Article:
The hair falls out quickly.
Or I should say mine fell out quickly.
It started Friday morning with a few strands clinging to my fingertips.
By evening my scalp had begun to itch and tingle. It felt sore and raw. It hurt to touch it. I suppose that is caused by dying follicles.
Late at night or early in the morning I poured some organic almond oil in my palms and massaged it into my scalp to try to soothe my unhappy head.
In the mirror I spotted a stray curl. I reached to smooth it into place. The entire curl came out in my hand.
I put a Chemotherapy sleep cap on. It’s supposed to help.
Sleep never came.
By morning hair was coming away in clumps in my hand.
In the shower I shampooed and conditioned my hair with chemical free aloe vera hair products. Huge clumps of hair filled my palms and landed around my feet, covering the drain.
I cried, painful, soul wrenching sobs.
When I stepped out of the shower I continued by normal skin routine: toner, eye serum followed by eye cream, facial moisturiser, lip balm and sensitive skin body lotion and foot cream.
I was silent, shaking, on automatic pilot.
After I threw clean pyjamas on I rummaged around drawers until I found the hair scissors. I hacked away at my hair. In places there is less than an inch of hair on my head. I’ve never done that before, taken scissors to my own hair. My hair has always been an artistic medium for me but now it was dying. It has been sacred and now it was being sacrificed. It has been an integral part of my identity and now my identity was splintering.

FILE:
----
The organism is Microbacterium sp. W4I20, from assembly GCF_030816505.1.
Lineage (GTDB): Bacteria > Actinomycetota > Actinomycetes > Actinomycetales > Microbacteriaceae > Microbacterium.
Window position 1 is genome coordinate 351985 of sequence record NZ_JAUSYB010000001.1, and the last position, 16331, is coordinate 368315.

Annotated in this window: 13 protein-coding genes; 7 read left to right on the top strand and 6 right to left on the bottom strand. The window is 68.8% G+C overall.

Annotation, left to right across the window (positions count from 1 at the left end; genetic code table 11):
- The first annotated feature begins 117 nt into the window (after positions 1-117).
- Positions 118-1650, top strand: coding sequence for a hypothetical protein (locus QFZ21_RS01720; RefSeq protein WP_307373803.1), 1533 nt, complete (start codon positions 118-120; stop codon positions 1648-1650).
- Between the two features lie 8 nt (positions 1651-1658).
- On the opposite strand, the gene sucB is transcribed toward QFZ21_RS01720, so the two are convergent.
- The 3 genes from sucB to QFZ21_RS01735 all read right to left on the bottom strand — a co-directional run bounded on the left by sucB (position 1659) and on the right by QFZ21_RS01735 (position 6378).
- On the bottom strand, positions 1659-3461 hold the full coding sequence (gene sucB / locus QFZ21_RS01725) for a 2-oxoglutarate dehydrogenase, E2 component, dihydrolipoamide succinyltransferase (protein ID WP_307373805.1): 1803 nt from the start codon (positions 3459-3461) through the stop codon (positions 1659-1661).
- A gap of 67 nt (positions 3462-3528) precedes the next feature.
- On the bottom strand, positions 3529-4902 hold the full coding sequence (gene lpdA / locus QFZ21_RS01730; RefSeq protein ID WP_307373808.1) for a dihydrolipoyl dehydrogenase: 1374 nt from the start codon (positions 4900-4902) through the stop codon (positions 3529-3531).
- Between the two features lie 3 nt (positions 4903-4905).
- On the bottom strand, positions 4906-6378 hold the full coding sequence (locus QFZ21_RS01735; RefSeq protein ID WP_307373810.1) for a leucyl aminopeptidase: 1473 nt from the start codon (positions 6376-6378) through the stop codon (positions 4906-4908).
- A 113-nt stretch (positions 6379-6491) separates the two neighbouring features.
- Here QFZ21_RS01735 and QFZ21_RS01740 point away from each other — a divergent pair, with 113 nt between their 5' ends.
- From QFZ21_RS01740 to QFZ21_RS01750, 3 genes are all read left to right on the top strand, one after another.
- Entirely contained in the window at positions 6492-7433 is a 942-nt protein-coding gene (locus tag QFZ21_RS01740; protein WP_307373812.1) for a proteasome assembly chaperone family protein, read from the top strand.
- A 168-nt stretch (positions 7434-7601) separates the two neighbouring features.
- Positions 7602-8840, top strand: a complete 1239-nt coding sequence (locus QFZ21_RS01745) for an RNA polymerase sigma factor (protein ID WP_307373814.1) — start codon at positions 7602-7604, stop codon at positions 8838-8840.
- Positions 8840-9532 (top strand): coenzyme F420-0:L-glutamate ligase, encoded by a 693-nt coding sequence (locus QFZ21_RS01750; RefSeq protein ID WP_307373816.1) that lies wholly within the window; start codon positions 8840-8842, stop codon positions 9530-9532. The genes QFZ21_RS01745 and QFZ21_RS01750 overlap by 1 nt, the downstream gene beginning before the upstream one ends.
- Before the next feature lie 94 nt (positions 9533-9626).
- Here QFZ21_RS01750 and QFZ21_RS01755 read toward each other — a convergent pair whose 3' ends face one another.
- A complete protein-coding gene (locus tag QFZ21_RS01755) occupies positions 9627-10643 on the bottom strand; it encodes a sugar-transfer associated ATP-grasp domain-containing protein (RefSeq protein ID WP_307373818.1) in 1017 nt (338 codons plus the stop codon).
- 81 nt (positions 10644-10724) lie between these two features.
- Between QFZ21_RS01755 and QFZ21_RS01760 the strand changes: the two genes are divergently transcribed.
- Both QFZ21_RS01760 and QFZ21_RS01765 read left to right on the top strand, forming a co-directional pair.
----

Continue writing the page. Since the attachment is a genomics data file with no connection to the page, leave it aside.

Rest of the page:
For the very first time I can see my grey hair. Maybe I’ll post a selfie. I’m not sure I’m that brave.
I had an appointment with my therapist this morning. I burst into tears as soon as I walked in the door. I hadn’t intended to do that.
Cancer and hair loss is a weird thing. People assume it’s about feeling pretty or not feeling pretty but it isn’t that at all. Truthfully, I stopped feeling even remotely attractive on the day of my diagnosis.
In the beginning they talk a lot about hair loss and less about survival percentages and the myriad of other side effects that will make you feel totally crap.
They are trying to prepare you. You will never be prepared.
I know what you’re thinking. I thought the same thing too. I thought, for fuck’s sake, I’m not so shallow and vain that I can’t survive with no hair on my head for six months.
First of all, it’s more like a year and secondly, it’s not just your head. It’s everywhere, head, eyebrows, eyelashes, legs, underarms, your genitals.
And then there are the steroids which cause your face to suddenly become, round and puffy and cause acne and discolouration of the skin and mouth sores.
So when you look in the mirror you will no longer see you. You will have lost yourself to cancer. Psychologically, you’ll feel something pop and give in your psyche. You will begin the slow uphill climb searching for yourself because you will never be the same. Your life will never be the same.
But first you will grieve at a loss there are no words to describe and it will hurt.
I told my therapist, “Maybe we are giving birth to ourselves every single day with every single breath.”
While in Chemo I am dying. I am shedding old skin. The first time your hand comes away filled with hair it will suddenly become ridiculously real in a ridiculously surreal way. You have cancer.
So you see, it’s not about losing your beauty. It’s about losing yourself.
7 April 2018
Sussex Coast, England